Silver Wheaton Corp

The World' Largest Silver Streaming Company

Established in 2004, Silver Wheaton has quickly positioned itself as the largest metals streaming company in the world. The company currently has fourteen silver purchase agreements and two precious metals agreements where, in exchange for an upfront payment, it has the right to purchase all or a portion of the silver production, at a low fixed cost, from high-quality mines located in politically stable regions. 

Based upon its current agreements, forecast 2011 attributable production is 27 to 28 million silver equivalent ounces, including 15,000 ounces of gold. By 2015, annual attributable production is anticipated to increase significantly to approximately 43 million silver equivalent ounces, including 35,000 ounces of gold. Beyond the initial upfront payment, no ongoing capital expenditures are required to generate this growth and Silver Wheaton does not hedge its silver production.
Silver Wheaton’s industry-leading growth profile is driven by a portfolio of world-class assets, including silver streams on Goldcorp’s Peñasquito mine in Mexico and Barrick’s Pascua-Lama project straddling the border of Chile and Argentina. The company’s unique business model creates significant shareholder value by providing considerable leverage to increases in the silver price while reducing the downside risks faced by traditional mining companies. Silver Wheaton has an experienced management team with a strong track record of success and is well positioned for further growth.

Joke Is on China as U.S.’s AAA Becomes Laughable: William Pesek

Suddenly that $3 trillion of currency reserves looks like a bad idea.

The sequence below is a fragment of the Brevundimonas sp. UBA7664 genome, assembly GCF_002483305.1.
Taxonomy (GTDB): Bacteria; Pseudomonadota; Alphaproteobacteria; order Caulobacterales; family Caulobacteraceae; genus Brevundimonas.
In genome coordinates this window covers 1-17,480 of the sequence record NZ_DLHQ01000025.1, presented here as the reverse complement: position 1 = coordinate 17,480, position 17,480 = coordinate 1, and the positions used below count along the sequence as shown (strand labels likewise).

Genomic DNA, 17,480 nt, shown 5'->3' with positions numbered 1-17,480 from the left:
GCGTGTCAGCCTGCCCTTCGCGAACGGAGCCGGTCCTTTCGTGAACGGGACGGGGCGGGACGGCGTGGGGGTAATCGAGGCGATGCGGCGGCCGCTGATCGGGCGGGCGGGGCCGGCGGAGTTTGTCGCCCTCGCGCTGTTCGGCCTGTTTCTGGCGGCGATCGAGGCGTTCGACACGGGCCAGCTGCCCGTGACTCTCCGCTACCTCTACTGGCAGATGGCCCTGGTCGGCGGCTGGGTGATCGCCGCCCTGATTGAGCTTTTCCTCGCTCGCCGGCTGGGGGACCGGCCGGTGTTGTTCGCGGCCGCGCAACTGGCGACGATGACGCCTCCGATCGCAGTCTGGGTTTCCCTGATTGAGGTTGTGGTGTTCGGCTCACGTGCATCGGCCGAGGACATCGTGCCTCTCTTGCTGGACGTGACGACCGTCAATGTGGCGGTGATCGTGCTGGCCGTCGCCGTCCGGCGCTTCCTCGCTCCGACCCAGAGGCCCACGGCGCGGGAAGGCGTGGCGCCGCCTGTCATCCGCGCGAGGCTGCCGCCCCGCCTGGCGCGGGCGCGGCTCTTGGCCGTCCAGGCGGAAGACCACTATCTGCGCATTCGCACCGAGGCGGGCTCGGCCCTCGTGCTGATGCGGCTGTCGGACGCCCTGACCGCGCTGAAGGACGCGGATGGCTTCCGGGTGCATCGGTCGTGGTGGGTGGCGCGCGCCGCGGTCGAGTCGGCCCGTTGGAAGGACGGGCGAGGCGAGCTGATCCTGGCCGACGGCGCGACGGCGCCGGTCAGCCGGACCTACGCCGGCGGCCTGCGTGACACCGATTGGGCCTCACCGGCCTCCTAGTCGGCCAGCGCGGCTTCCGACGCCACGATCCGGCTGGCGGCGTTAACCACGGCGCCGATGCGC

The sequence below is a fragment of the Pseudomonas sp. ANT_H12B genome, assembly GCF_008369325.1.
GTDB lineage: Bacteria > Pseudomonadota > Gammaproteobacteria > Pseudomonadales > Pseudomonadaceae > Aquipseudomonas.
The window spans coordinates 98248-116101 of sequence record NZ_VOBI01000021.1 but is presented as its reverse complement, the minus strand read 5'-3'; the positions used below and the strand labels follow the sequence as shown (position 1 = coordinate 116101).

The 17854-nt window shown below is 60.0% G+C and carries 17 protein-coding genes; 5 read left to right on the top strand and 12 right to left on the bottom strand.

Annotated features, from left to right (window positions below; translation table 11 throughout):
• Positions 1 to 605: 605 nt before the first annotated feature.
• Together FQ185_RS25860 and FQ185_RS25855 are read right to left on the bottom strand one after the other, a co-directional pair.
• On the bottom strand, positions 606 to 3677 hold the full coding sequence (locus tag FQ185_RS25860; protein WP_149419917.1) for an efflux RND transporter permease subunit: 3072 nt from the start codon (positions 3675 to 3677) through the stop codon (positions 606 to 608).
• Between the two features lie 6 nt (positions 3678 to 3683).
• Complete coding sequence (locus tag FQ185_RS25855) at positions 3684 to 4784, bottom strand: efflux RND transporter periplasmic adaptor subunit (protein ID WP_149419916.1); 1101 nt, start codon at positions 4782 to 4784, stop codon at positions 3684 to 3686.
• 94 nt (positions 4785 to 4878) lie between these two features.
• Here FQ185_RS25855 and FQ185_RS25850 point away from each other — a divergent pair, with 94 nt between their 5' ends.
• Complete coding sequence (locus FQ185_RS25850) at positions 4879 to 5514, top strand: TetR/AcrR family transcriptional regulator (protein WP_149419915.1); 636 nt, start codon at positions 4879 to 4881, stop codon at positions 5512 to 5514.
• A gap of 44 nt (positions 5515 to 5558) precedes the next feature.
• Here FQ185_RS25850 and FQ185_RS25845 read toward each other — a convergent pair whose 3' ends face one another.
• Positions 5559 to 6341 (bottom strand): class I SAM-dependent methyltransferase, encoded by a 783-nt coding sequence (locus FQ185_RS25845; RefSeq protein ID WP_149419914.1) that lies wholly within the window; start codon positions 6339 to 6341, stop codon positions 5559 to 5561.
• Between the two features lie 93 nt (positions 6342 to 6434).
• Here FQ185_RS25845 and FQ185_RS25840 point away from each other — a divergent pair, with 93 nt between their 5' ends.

Make that very bad for China, as investors display an obvious preference for yen over dollars. That the IOUs of a debt-ridden, aging, politically adrift nation smarting from a huge earthquake and nuclear crisis seem safer than U.S. Treasuries says it all.
Many investors still see China’s monster currency stash as a strength. They reason that China is fortified against financial Armageddon. In reality, China is trapped and struggling to find exits that don’t exist. Sell dollars for Greek debt? Right. Swap into Italian commercial paper? Perhaps not. Find enough spare Swiss francs to diversify into? Good luck.
There’s always Japan. Two immediate problems come to mind. One, 10-year bonds yield a piddling 1.06 percent, about a third of the return on comparable U.S. bonds. Two, with about 95 percent of Japan’s debt outstanding tucked under tatami mats at home, China couldn’t get its hands on enough to make the exercise worthwhile. Bond markets elsewhere in Asia are either too small or too illiquid to help.
As 2011 unfolds, the Bretton Woods II architecture that Asia created after the 1997 crisis isn’t just crumbling -- it’s putting trillions of dollars of state wealth at risk. Romantic notions about returning to the original Bretton Woods world of the gold standard are unrealistic in a global system as leveraged and nontransparent as ours. So is saving its successor, which saw Asia establishing de facto pegs to the dollar and amassing mountains of reserves to protect them.

China’s Got Game from Bloomie